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June 29, 1990 - Image 22

Resource type:
Text
Publication:
The Detroit Jewish News, 1990-06-29

Disclaimer: Computer generated plain text may have errors. Read more about this.

CLOSE-UP

Some of the
biggest
gangsters, from
Bugsy Siegel
to Meyer
Lansky,
were
strong
supporters
of the new
State of
Israel.

ROBERT ROCKAWAY

Special to The Jewish News

I

n the summer of
1946 "Ruben," a Ha-
ganah representative
in Los Angeles to
raise money for arms,
received a curious phone
call. The caller identified
himself as "Solly." He
wanted a meeting.
When they got together,
Solly asked Ruben, "Tell me
what you're doing. The boss
is interested." The boss
turned out to be Benjamin
"Bugsy" Siegel, one of
gangland's more infamous
figures.
Solly arranged a meeting
between Siegel and Ruben
at a well-known restaurant.
At the appointed time, Sol-
ly and Ruben went into an
empty room at the rear of
the restaurant. Then Solly
left.
Soon, two tough-looking
goons entered and searched
the room. When satisfied it
was safe, they left. Shortly
thereafter, Siegel came in.

22

FRIDAY, JUNE 29, 1990

"Bugsy" Siegel

Ruben told him his story,
how the Haganah needed
money and weapons with
which to fight. When he
finished, Siegel asked: "You
mean to tell me Jews are
fighting?"
Ruben said, "Yes."
Siegel, sitting across the
table, leaned forward until
the two men were eyeball to
eyeball. "You mean fighting,
as in killing?"
"Yes," said Ruben.
Siegel looked at him for a
moment then said, "I'm
with you."
From then on, Ruben
recalls, "every week I got a
phone call to go to the
restaurant. And every week
I received a suitcase filled
with $5 and $10 bills." The
payments continued until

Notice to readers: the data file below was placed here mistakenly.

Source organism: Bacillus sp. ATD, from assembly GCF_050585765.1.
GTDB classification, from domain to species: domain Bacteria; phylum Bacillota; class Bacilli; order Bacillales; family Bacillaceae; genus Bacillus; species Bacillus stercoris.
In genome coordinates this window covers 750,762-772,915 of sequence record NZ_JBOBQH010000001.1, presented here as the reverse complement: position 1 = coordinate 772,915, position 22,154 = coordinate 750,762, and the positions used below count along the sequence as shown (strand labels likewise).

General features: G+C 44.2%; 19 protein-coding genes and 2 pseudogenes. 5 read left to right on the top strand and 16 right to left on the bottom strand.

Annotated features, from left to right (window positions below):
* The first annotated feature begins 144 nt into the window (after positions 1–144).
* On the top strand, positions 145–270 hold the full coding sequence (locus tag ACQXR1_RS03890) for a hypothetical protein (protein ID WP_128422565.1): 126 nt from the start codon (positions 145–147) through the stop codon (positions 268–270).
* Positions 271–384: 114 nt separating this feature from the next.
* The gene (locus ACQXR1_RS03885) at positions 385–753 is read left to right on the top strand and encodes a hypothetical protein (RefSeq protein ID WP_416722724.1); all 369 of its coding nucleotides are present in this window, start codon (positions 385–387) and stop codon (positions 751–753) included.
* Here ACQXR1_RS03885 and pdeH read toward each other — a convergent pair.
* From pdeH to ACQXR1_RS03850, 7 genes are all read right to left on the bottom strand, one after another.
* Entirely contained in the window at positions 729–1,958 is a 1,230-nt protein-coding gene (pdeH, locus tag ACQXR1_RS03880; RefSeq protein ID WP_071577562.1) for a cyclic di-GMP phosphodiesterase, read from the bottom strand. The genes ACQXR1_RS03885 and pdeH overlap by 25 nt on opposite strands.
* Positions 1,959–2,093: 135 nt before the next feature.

Ruben left Los Angeles. He
estimates that Siegel gave
him a total of $50,000.
This story illustrates how
Jewish gangsters, quietly
and without fanfare,
assisted in the struggle to
create the State of Israel.
These activities were part of

a tradition of American
Jewish underworld figures
defending their people in
times of trouble.
The role of Jewish
criminals, like Siegel, in the
establishment and exten-
sion of organized crime in
the United States is well-
documented. Although
Jewish criminality existed
in 19th and early 20th Cen-
tury America, it was only
after World War I that a
significant number of Jews
elected to work in illegal
enterprises. This resulted
from Prohibition and
anti-Semitism.

In 1919, the U.S. govern-
ment attempted to regulate
morality by outlawing the
manufacture and sale of
alcoholic beverages. As soon
as the law passed, it seem-
ed everyone had to have a
drink. Prohibition provided
tough, ruthless, criminal
sons of Irish, Italian and
Jewish immigrants with the
golden opportunity to slake
America's thirst and become

enormously wealthy while
doing so.
The decade of the 1920s
also witnessed a precipitous
rise in anti-Semitism. From
1920 to 1927, Henry Ford
vilified Jews in the pages of
his Dearborn Independent
newspaper and in pam-
phlets titled The Interna-
tional Jew. The Ku Klux
Klan instigated boycotts of
Jewish merchants, vandaliz-
ed Jewish-owned stores,
burned crosses outside
synagogues and terrorized
prominent Jews in Southern
communities. Colleges and
professional schools, in-
cluding Harvard, Dart-
mouth, Columbia, New York
University and Rutgers, in-
stituted quotas on Jewish
enrollment.
encountered
Jews
economic discrimination in
commercial banks, in-
dustrial corporations, in-
surance companies and
public utilities, as well as
widespread social
discrimination. All this
made it increasingly dif-
ficult for Jews to enter
respectable avenues to suc-
cess and status. Conse-
quently, many followed
alternative paths to fame
and fortune; sports
(especially boxing), the
entertainment industry and
crime.
Just as they succeeded in
other areas of endeavor, so,
too, did Jews achieve pro-
minence in crime. During
Prohibition, 50 percent of
the leading bootleggers
were Jews, and Jewish
criminals bossed the rackets
in a number of America's
largest cities.
Charlie "King" Solomon
ran Boston's underworld
and New England's nar-
cotics traffic. Moe Dalitz,
Sam Tucker, Morris Klein-
man and Louis Rothkopf
controlled bootlegging in
Cleveland. They moved so
much liquor across Lake
Erie that it was dubbed the
"Jewish Lake." Harry and
Yiddy Bloom and Isidore
Blumenfeld managed illicit
businesses in Minneapolis.
Chicago-based Moses "Moe"
Annenberg perfected the
wire system of off-track bet-
ting in America. During the
Depression he netted $6
million a year, the largest
individual income of any
American. Jake "Greasy
Thumb" Guzik was
treasurer and bookkeeper of

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